Volume 77 / Number 50 - May 14 - 20, 2008
West and East Village, Chelsea, Soho, Noho, Little Italy, Chinatown and Lower East Side, Since

Mixed Use

By Patrick Hedlund

News on Newsweek move
Newsweek has announced plans to lease about 165,000 square feet of office space in Hudson Square, adding to growing roster of high-profile media tenants flocking to the Downtown neighborhood.

The mainstream media mag giant will take over the third floor and part of the fourth floor at 395 Hudson St., between Clarkson and W. Houston Sts., as part of a swap that will relocate Thomson Reuters’ offices to the fifth and sixth floors, according to The Real Deal online real estate news.

Newsweek will depart its Midtown digs after 15 years at 1775 Broadway, which is undergoing renovations. The company had originally expected to take space at 100 Church St. near the Tribeca-Financial District border.

The building, across from J.J. Walker ball field, is owned by the carpenters union and also houses Hot 97 radio station. The location was the site of several shootouts and beatings in recent years involving the posses of rappers who were doing interviews at the radio station and their rivals.

The Gate, reincarnate
A new, 800-person venue opening in the space of the former Village Gate theater at 158 Bleecker St. will hold the first of its featured events starting next month.

The “multimedia art cabaret” (Le) Poisson Rouge, which will benefit from the creative input of Village Gate founder Art D’Lugoff, has undergone a complete revamping by architect John Storyk, who designed Jimi Hendrix’s nearby Electric Ladyland Studios on W. Eighth St.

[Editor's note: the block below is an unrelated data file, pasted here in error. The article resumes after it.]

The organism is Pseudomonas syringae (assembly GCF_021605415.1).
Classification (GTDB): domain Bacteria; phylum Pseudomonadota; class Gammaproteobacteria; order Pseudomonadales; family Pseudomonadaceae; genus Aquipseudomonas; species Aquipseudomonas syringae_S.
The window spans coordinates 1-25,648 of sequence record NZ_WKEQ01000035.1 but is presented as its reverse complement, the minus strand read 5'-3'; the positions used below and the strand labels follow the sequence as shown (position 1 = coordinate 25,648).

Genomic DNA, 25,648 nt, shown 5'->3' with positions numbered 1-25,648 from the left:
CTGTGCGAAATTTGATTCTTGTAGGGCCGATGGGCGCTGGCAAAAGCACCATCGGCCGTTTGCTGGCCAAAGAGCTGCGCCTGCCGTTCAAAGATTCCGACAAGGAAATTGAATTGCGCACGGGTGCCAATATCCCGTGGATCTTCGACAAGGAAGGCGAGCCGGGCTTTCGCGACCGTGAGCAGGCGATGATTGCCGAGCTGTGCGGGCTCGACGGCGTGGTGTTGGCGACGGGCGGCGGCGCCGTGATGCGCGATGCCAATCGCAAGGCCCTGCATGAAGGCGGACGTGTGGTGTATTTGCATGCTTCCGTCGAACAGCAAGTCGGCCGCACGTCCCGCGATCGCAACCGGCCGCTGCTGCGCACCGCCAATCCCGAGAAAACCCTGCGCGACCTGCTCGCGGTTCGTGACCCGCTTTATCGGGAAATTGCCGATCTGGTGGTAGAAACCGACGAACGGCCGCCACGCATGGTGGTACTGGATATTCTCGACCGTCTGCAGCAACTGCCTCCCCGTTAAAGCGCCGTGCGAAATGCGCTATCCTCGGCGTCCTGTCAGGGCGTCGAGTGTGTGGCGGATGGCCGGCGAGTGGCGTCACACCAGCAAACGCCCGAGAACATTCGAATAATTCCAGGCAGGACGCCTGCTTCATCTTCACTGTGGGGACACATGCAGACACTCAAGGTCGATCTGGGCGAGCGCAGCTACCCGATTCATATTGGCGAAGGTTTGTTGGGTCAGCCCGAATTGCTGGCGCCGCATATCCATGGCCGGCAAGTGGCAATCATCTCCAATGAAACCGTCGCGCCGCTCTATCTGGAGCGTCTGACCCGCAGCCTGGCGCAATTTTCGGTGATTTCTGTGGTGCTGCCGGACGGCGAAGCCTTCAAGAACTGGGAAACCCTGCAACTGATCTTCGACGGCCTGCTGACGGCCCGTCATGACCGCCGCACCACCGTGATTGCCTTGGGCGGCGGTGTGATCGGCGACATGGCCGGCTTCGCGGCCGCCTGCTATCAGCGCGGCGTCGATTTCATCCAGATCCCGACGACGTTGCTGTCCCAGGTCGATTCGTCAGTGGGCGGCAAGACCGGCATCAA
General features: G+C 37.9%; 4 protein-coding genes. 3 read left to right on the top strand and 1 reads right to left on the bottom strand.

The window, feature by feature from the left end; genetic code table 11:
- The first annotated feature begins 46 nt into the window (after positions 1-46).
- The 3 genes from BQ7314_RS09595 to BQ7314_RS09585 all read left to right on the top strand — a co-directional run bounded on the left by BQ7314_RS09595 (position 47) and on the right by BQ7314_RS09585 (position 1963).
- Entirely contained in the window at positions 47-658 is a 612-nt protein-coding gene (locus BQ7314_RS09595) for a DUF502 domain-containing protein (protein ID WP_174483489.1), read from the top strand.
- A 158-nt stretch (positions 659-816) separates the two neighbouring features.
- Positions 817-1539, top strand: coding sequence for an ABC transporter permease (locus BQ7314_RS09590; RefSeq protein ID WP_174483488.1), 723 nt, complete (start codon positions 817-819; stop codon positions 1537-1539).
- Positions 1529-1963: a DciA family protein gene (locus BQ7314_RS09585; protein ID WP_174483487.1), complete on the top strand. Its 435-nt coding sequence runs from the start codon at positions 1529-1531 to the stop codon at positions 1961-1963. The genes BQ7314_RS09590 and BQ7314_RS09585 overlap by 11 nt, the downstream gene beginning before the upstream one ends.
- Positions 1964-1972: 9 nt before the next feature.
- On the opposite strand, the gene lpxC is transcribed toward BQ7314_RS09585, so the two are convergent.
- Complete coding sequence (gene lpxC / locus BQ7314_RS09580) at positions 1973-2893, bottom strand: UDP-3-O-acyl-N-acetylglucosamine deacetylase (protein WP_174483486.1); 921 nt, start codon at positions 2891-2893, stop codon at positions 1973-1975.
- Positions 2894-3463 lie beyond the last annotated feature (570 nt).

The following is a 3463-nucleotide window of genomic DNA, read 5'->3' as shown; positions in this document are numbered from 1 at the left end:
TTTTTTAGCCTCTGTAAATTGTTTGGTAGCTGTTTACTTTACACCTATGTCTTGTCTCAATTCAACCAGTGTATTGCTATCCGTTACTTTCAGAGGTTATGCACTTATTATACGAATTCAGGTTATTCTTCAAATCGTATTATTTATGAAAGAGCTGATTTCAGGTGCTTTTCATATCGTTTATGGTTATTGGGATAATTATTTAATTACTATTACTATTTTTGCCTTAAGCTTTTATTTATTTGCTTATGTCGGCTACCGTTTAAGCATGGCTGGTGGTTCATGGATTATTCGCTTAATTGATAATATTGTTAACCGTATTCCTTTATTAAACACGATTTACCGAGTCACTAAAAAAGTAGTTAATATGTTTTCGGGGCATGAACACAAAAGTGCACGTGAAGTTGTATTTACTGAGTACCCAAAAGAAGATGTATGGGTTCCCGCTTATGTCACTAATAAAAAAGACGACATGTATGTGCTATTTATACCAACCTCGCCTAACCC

A host of ticketed and private events will kick off on June 17, according to a club spokesperson, including performances for the JVC Jazz Festival, before the venue opens to the public with a full calendar of events in September.

The spokesperson added that the theater would maintain the original Village Gate marquee on Bleecker St., while “still ironing out what they can do” to preserve any remnants of the historic space.

The theater held a sale last week of some of its existing wares, including seats and stage decks, and the new space will feature a main performance space with a sliding stage, an adjacent soundproof lounge and two lobby areas.

D’Lugoff, who was enlisted to advise on everything from entertainment and promotions to food and drink, said the club would echo its forebear.

“It’ll have some rock and it’ll have some folk, and it’ll have jazz and some comedy,” he said. “In a sense, it’ll be like the Gate.”

D’Lugoff will also be putting on some of his own shows at the space, which he said will hearken back to its heyday of “Salsa Meets Jazz” performances. His first, on June 23, features Grammy-winning conga player Poncho Sanchez.

Wunderkid Soho-bound
Fashion-design darling Richard Chai just inked a deal for new Soho digs, leasing a floor of loft space in the eight-story building at 107 Grand St.

Chai, a Marc Jacobs protégé and Ecco Domani Fashion Foundation winner, will take over 8,600 square feet, comprising the entire seventh floor of the building at Grand and Mercer Sts. Asking prices were in the $60-per-square-foot range, according to Sinvin Realty, which arranged for the 10-year lease.